Maduro Rules Out Presidential Election

Venezuela’s former president Nicolas Maduro has dismissed calls for a new presidential election. His comments come just days after the European Union and others called for new elections in the next few weeks.

Nicolas Maduro insists that he is the president since he won the presidential election last year. He says the election, which was supposed to take place in December 2018 but was moved up to early 2018, was legitimate.

Last year’s presidential election left many doubts since the results were much higher than what was predicted. Maduro easily won that election, despite having a low approval rating. Most of the opposition decided to boycott the election, which had many new candidates.

Maduro’s term ended earlier this month but he was sworn in for the second weeks ago. Several countries, including Colombia, had warned that he would not be recognized as president. Juan Guaido, who took over as President of the National Assembly earlier this month, said he would step in as interim president on January 23. He confirmed it on that day and several countries, including the US, posted tweets saying he would be recognized as interim president.


Mr. Maduro refuses to have a presidential election and instead said during an interview with a Russian news agency that he is prepared to sit down with the opposition. The government and opposition have previously held talks but no agreements have been reached. Many see his comments and requests for dialogue as a way to buy time and cool the situation down.

Mr. Maduro says a new election would have to take place in 2025, the year in which his term ends. He added that he would support early parliamentary elections.

The US and others have called for a presidential election in the next few weeks. The European Union gave them seven days for a new election, warning that if it does not take place then Guaido would now be recognized as the new president.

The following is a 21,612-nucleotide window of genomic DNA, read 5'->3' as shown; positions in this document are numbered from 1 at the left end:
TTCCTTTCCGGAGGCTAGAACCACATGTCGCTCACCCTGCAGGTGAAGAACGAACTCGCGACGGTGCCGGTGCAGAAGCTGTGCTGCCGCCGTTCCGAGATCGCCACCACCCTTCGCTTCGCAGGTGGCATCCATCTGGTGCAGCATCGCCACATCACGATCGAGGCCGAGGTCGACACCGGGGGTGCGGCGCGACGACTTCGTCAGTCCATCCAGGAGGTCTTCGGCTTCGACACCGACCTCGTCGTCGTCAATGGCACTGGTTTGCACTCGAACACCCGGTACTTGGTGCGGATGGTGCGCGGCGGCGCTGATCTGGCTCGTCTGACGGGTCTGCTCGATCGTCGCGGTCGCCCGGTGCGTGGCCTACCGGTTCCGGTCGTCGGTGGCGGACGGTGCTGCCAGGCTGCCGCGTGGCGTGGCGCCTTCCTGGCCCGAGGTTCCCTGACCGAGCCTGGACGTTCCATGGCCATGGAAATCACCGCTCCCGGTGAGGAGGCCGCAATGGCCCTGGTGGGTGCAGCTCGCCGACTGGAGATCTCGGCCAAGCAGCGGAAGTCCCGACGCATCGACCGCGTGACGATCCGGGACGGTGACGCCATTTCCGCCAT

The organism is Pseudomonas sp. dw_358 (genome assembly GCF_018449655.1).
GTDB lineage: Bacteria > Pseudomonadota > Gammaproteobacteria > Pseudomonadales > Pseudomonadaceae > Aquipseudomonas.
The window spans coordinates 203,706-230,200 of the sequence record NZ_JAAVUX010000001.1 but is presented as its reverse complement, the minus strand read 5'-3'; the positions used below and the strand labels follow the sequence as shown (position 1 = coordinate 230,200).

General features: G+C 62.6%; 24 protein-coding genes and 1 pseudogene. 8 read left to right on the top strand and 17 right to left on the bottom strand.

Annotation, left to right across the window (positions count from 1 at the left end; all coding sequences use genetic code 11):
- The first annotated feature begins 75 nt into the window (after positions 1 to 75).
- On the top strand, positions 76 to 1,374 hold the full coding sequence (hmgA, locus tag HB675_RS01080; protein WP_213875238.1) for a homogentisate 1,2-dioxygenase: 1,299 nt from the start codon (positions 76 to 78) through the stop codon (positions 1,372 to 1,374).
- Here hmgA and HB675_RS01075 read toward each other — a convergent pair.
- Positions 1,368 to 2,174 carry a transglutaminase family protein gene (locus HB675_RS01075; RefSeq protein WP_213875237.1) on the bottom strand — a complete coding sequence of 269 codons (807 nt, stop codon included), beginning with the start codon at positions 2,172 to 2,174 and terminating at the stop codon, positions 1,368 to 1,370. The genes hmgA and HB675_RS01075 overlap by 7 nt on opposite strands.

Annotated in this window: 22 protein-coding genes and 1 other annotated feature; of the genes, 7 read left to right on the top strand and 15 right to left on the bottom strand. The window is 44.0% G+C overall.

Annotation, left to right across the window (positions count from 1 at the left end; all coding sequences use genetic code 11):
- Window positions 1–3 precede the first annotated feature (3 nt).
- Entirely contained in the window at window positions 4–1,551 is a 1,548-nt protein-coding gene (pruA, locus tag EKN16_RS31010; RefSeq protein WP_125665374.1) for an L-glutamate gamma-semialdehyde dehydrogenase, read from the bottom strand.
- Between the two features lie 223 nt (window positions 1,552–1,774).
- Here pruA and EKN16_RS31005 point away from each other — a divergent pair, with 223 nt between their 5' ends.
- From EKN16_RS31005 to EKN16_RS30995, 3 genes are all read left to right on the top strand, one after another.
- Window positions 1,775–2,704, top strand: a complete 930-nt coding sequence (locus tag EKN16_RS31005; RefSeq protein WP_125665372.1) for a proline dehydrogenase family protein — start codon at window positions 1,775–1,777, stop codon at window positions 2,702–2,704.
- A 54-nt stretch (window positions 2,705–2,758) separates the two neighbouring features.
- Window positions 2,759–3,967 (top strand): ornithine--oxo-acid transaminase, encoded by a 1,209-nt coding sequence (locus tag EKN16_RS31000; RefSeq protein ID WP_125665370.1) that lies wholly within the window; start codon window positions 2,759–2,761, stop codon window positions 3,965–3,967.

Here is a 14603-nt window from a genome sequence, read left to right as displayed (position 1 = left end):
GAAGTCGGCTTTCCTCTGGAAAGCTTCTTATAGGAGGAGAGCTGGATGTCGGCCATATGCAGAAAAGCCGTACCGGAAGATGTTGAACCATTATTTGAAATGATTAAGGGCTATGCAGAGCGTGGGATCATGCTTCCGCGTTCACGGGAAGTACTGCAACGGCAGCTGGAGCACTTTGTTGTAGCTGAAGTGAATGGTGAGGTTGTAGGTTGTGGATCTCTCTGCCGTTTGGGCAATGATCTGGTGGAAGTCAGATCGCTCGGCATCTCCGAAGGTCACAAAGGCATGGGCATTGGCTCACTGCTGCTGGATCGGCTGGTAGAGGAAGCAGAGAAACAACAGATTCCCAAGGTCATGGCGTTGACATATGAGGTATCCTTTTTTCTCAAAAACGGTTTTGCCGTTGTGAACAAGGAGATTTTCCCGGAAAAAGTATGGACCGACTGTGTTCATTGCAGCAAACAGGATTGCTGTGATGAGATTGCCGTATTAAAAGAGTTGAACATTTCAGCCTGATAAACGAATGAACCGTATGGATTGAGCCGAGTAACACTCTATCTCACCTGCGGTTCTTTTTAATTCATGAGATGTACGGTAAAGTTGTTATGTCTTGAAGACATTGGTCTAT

Venezuela’s Supreme Court received a request from the chief prosecutor to prevent Guaido from leaving the country and freeze his assets. The request was approved by the Supreme Court shortly after. The decision came a day after the US announced sanctions against oil company PDVSA. The sanctions freeze assets in the US as well as money that the country will get for oil sales.

US President Donald Trump has been asked about Venezuela’s situation and he has responded by saying that all options are on the table. Maduro and supporters have responded to the rumors of a military intervention by appearing in military training exercises with high ranking officials.

The rumors only got stronger after reporters spotted what US National Security Adviser John Bolton had written on his notepad. The notepad had two sentences, including one with the words ”5,000 troops to Colombia”.

Guaido called for a new protest today and another in a few days. The recent protests have turned violent, with security forces firing at protesters. More than 30 people have lost their lives in the protests, which began in the Cotiza area after a group of national guards called for a government change.

Venezuela’s record inflation is estimated to hit ten million percent by the end of the year. The situation could get even worse as the asset freezes from the PDVSA sanctions could impact the population. The South American nation heavily relies on oil sales for the import of food and medicines.

 


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